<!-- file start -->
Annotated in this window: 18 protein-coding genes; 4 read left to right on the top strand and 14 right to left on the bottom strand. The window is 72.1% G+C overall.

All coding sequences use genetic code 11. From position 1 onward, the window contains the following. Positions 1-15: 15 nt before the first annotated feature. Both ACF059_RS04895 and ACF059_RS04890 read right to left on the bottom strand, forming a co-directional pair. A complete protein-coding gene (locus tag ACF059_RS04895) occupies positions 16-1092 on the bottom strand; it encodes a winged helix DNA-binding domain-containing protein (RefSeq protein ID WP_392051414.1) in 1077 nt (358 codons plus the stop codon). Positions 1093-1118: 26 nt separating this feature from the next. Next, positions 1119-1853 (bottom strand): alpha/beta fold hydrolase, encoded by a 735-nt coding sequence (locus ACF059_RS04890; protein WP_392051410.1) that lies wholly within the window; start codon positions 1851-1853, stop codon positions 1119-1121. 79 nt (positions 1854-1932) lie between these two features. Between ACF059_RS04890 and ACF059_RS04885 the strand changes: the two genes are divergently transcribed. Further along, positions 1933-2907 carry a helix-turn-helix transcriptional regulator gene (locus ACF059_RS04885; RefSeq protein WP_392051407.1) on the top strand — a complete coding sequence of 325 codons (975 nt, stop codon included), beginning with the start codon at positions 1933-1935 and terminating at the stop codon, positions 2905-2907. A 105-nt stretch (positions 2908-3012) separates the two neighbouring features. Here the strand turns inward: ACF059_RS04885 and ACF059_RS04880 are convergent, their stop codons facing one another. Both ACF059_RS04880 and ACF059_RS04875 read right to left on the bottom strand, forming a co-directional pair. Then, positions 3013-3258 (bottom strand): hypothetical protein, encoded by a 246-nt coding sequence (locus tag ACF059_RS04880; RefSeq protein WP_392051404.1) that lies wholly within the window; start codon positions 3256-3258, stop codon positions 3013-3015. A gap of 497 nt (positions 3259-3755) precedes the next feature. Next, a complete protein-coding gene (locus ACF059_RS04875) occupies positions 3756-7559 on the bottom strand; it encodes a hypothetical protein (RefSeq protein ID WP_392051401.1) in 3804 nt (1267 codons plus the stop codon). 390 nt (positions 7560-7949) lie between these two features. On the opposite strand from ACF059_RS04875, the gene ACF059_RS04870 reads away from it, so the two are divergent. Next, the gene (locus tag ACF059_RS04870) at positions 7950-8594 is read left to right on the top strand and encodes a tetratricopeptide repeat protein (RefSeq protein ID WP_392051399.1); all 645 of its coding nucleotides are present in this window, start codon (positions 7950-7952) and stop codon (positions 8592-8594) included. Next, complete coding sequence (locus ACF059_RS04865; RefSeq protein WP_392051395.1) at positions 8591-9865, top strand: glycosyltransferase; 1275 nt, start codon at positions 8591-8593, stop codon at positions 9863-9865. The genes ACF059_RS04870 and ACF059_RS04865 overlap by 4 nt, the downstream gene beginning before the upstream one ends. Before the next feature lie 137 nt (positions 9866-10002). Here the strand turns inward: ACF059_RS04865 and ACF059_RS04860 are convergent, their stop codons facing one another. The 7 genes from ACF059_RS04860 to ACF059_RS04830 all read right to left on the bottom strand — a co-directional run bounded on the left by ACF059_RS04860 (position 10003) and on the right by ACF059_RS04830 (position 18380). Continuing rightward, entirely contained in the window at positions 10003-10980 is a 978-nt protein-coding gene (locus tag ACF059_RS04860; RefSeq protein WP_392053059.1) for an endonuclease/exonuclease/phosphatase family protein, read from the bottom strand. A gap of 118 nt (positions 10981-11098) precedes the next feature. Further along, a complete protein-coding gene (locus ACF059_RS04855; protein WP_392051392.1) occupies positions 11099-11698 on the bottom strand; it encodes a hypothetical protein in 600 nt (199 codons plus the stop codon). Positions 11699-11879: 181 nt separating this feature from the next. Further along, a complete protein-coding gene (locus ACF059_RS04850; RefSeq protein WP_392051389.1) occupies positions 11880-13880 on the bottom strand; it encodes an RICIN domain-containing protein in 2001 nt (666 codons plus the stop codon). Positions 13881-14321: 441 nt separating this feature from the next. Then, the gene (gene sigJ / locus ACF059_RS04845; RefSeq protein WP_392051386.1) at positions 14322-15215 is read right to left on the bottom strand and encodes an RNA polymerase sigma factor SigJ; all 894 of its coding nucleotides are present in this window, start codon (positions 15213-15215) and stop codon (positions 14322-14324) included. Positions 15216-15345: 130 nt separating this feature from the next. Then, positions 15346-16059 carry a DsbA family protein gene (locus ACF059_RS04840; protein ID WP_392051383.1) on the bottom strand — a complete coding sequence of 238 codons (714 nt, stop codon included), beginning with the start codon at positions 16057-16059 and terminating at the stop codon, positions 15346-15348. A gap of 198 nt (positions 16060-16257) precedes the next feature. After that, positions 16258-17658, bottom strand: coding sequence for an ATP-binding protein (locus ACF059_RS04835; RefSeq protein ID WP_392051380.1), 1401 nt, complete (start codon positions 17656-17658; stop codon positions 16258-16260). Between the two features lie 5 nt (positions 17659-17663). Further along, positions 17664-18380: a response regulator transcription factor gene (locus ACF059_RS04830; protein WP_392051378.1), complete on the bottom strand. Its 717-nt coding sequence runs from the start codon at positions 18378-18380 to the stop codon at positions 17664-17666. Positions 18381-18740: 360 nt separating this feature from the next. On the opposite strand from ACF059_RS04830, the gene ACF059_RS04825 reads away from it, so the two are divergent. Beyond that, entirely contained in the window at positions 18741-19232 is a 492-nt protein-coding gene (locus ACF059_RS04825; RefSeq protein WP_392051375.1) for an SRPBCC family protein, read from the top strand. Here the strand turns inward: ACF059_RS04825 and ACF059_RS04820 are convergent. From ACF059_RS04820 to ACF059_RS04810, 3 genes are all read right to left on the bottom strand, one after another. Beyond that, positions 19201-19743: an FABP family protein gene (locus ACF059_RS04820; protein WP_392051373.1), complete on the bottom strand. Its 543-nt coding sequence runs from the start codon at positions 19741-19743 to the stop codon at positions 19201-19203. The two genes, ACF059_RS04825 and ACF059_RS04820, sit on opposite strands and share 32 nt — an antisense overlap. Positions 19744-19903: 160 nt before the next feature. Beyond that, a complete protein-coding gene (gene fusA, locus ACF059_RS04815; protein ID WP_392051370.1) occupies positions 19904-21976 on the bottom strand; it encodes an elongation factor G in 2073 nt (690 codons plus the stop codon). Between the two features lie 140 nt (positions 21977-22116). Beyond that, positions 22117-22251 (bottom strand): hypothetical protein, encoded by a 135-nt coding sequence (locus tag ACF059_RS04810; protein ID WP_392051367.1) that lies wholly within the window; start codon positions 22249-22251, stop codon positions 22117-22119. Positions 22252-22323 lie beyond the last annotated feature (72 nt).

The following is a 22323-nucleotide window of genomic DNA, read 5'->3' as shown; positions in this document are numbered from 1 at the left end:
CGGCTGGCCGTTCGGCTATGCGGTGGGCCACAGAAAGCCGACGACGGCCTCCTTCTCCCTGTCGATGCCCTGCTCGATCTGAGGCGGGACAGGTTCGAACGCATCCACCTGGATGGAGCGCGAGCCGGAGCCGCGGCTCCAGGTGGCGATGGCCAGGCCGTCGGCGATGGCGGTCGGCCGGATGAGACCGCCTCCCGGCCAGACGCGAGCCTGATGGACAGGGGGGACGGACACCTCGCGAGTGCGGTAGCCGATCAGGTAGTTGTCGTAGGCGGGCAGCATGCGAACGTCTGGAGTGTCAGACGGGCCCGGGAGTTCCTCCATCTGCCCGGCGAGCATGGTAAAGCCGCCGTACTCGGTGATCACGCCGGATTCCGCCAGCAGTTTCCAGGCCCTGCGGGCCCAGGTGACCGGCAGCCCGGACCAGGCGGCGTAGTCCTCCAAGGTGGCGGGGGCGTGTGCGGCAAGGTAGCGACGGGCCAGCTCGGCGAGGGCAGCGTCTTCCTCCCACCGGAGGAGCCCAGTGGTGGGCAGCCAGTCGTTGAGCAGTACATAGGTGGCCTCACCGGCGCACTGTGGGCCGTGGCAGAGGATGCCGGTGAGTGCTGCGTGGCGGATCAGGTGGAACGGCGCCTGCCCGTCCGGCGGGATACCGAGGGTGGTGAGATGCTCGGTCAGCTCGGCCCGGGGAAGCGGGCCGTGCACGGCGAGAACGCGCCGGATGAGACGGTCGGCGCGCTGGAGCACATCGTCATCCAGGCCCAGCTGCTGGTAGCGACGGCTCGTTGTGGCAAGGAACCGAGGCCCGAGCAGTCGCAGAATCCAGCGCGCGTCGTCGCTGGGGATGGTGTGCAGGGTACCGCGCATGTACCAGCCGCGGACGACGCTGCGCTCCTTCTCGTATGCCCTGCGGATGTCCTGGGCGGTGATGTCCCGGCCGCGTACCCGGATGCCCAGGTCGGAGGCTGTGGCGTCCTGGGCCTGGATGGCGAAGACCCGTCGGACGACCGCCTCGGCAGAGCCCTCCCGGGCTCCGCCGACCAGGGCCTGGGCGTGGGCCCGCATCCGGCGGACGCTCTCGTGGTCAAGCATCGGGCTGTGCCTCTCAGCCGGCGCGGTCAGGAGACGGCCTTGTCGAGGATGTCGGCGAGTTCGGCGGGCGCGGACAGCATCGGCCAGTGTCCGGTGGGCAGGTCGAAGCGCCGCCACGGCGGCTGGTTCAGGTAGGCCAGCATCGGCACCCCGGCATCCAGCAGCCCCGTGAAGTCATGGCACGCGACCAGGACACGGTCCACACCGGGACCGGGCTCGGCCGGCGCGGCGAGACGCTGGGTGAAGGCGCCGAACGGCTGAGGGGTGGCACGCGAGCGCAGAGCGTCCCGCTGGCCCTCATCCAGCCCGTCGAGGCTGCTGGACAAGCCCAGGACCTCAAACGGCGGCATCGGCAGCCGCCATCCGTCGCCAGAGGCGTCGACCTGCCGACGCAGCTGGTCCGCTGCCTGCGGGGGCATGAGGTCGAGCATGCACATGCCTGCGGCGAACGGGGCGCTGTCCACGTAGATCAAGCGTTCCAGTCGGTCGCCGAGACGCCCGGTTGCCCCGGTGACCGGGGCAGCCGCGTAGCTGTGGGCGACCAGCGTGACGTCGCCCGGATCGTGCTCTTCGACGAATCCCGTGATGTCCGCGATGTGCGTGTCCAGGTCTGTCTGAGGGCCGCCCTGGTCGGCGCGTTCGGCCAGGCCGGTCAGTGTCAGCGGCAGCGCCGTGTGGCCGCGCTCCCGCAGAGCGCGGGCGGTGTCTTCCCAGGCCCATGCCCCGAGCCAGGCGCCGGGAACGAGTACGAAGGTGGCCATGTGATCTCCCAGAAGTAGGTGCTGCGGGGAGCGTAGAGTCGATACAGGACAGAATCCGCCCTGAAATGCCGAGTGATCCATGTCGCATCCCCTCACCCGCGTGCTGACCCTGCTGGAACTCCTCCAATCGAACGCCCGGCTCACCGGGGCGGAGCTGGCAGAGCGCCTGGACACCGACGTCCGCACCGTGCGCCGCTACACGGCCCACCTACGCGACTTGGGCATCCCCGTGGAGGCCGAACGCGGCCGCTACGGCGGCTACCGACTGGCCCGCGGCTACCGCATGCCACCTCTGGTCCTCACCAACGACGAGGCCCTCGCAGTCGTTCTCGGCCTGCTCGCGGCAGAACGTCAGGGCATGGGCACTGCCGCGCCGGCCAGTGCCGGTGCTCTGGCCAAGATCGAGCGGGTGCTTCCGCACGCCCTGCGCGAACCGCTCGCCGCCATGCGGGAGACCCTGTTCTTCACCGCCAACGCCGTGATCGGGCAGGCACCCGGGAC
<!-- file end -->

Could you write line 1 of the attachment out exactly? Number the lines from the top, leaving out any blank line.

Annotated in this window: 18 protein-coding genes; 4 read left to right on the top strand and 14 right to left on the bottom strand. The window is 72.1% G+C overall.